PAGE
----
Q. We have an employee on intermittent FMLA leave who periodically faints at work, is carried away in an ambulance, is off for a few days and then returns. Her position is critical. Do we have to continue with these absences? —R.R., Massachusetts
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Q. A pregnant employee eligible for FMLA wants to take the 12 weeks of leave. Our leave policy says an employee on FMLA must first use his or her sick, vacation and personal leave, in that order, before the leave is unpaid. In this case, the employee has enough sick leave for the 12 weeks. But should she be allowed to use sick leave for the entire 12 weeks? Is this in our best interest? —M.P., Texas
Q. We're afraid that a previously injured worker returned from medical leave too early. Can we require him to take additional leave if it's obvious that the injury is still hurting his job performance? —M.D., Wyoming
Q. While on unpaid leave, one of our staffers applied for and was granted workers' compensation. This person has not expressed any interest in returning to work. She may even be working for someone else. Can we terminate her? —A.L., New York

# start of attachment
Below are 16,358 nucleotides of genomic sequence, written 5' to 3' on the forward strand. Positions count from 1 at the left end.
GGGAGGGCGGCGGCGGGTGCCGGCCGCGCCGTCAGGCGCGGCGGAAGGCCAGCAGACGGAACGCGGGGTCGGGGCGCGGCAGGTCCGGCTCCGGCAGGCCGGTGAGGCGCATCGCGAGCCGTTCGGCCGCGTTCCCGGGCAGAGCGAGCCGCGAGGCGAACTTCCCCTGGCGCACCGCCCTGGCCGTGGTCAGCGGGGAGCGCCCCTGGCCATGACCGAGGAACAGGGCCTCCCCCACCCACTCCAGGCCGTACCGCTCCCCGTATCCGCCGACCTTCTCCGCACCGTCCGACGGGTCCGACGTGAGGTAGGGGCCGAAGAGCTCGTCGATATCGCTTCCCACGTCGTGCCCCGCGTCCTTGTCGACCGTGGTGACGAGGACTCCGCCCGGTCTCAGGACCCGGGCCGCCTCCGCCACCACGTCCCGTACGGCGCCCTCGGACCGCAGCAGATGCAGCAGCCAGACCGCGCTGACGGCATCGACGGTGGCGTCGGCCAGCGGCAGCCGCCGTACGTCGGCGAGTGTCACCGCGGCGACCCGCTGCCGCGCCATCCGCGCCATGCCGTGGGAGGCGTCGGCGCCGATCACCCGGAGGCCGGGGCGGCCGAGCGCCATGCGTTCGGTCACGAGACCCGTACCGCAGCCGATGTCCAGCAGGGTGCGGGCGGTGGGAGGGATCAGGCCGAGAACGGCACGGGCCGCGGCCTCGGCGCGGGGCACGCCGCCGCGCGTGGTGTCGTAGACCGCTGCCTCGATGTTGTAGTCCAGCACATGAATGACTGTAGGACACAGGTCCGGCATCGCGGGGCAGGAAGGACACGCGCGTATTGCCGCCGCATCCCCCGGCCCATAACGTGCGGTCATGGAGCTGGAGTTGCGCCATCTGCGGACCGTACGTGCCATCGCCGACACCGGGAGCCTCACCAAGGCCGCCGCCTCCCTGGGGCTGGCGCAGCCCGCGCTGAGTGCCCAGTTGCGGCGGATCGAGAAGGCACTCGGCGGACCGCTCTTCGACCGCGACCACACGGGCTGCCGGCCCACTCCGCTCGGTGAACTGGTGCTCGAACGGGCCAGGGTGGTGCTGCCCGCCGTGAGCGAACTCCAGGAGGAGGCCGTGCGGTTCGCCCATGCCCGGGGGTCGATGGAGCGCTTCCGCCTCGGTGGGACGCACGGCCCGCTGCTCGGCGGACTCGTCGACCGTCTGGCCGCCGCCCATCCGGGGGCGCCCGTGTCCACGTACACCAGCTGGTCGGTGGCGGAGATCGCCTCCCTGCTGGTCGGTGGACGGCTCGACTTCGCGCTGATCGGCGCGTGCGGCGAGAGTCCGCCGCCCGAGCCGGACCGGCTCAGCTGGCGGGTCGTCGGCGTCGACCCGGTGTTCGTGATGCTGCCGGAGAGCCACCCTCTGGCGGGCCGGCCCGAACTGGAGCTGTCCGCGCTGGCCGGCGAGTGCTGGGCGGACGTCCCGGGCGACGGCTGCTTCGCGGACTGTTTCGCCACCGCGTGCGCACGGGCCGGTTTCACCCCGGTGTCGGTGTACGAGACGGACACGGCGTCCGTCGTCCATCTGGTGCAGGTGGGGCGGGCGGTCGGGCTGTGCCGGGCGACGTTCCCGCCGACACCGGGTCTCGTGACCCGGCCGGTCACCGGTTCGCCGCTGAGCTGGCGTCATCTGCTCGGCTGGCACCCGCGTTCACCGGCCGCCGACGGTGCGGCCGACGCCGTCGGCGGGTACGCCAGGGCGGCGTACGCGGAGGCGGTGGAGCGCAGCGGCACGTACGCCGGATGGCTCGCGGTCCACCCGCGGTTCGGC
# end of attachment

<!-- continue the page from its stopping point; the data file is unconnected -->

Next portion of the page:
Q. An employee told her supervisor that she needed surgery. We approved time off under the FMLA with the understanding that she would provide certification after the leave began. We later discovered that this “necessary” procedure was liposuction. Can we revoke approval of medical leave under FMLA and convert sick hours used to vacation hours instead? Can we fire her based on inappropriate use of the FMLA? —T.S., Florida
Q. Is drug testing permitted under Maryland law? —L.R., Maryland
Q. We're a church with six full-time employees, three part-timers and six musicians who are paid per performance. Are we subject to FMLA? And who counts as an “employee” under the law: full-time, part-time and on-call workers, such as our musicians? —E.E., North Carolina
Q. How many hours must employees work to be considered full time? Part time? —D.S., Texas
Q. To protect my business's trade secrets, do I need to have all my employees sign employment contracts that include a trade-secret clause? —K.R., Michigan
Q. A former employee recently filed a complaint against my company with the Equal Employment Opportunity Commission (EEOC) alleging race discrimination. As part of its investigation, the agency will be coming to our offices to interview employees. Do I have to make these employees available? Can I sit in on the employee interviews? —D.N., Colorado